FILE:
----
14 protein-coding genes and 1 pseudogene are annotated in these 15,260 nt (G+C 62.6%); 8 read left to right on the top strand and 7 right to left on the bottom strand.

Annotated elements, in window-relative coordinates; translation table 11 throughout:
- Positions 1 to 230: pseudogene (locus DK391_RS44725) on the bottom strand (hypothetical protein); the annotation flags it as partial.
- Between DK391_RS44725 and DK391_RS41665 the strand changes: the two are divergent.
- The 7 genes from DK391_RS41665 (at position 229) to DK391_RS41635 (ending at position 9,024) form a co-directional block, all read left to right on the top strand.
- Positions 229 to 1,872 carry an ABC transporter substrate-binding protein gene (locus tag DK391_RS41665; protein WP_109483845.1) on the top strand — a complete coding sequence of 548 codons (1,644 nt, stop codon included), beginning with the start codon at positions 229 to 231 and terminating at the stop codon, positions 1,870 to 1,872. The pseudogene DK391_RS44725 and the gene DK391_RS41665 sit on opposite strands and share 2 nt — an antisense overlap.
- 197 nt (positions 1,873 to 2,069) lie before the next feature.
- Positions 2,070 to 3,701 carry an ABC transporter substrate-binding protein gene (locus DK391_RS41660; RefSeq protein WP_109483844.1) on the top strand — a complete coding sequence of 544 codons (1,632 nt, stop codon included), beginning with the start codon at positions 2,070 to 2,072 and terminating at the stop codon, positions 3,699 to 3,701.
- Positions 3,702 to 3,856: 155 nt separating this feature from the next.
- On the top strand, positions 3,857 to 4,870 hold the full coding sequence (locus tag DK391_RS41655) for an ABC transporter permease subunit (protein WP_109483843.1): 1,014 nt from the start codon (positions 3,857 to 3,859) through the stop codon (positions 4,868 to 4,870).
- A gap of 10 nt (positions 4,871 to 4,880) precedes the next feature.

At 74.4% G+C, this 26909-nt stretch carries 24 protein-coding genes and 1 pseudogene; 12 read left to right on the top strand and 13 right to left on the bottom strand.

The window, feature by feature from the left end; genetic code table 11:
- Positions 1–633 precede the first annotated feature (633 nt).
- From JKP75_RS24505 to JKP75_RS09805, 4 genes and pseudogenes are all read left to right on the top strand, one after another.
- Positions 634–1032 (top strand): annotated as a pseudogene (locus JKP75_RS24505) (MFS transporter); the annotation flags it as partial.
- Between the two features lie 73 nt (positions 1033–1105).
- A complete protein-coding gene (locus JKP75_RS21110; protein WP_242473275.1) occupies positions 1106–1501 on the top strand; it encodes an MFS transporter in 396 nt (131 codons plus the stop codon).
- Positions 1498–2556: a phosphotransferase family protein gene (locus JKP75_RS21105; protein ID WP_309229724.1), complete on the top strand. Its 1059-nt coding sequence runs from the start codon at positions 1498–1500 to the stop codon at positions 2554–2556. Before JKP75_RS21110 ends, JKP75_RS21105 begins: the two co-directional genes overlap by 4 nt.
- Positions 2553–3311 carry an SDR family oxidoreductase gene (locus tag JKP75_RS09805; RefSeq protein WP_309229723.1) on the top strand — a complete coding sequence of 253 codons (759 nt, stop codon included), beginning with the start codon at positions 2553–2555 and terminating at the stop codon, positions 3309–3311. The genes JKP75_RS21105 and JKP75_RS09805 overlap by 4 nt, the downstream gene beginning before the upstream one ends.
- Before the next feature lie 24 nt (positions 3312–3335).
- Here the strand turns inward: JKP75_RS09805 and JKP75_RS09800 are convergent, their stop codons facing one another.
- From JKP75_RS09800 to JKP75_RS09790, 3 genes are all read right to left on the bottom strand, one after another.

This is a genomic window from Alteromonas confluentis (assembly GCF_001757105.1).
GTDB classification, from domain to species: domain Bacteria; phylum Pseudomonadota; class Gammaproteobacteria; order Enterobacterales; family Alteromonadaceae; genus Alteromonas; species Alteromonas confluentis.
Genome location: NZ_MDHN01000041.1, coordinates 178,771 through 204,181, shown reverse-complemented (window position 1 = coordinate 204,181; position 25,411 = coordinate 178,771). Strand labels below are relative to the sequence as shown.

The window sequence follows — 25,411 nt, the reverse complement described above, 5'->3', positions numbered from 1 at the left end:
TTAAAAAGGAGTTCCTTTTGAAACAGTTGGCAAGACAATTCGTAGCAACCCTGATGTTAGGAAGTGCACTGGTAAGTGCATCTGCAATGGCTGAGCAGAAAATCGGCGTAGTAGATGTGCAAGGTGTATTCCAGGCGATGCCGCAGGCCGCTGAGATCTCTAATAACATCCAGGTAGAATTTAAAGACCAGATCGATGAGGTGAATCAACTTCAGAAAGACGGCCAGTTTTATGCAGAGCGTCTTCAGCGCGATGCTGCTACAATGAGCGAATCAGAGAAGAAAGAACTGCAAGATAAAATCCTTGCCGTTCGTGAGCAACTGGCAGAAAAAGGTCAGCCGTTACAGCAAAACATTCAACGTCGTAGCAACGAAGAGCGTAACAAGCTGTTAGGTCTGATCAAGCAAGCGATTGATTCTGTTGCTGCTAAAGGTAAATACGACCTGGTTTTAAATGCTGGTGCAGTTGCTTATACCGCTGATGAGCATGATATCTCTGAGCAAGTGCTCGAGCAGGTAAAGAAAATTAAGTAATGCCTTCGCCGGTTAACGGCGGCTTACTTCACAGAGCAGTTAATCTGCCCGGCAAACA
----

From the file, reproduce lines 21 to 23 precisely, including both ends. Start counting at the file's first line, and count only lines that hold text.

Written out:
- Before the next feature lie 24 nt (positions 3312–3335).
- Here the strand turns inward: JKP75_RS09805 and JKP75_RS09800 are convergent, their stop codons facing one another.
- From JKP75_RS09800 to JKP75_RS09790, 3 genes are all read right to left on the bottom strand, one after another.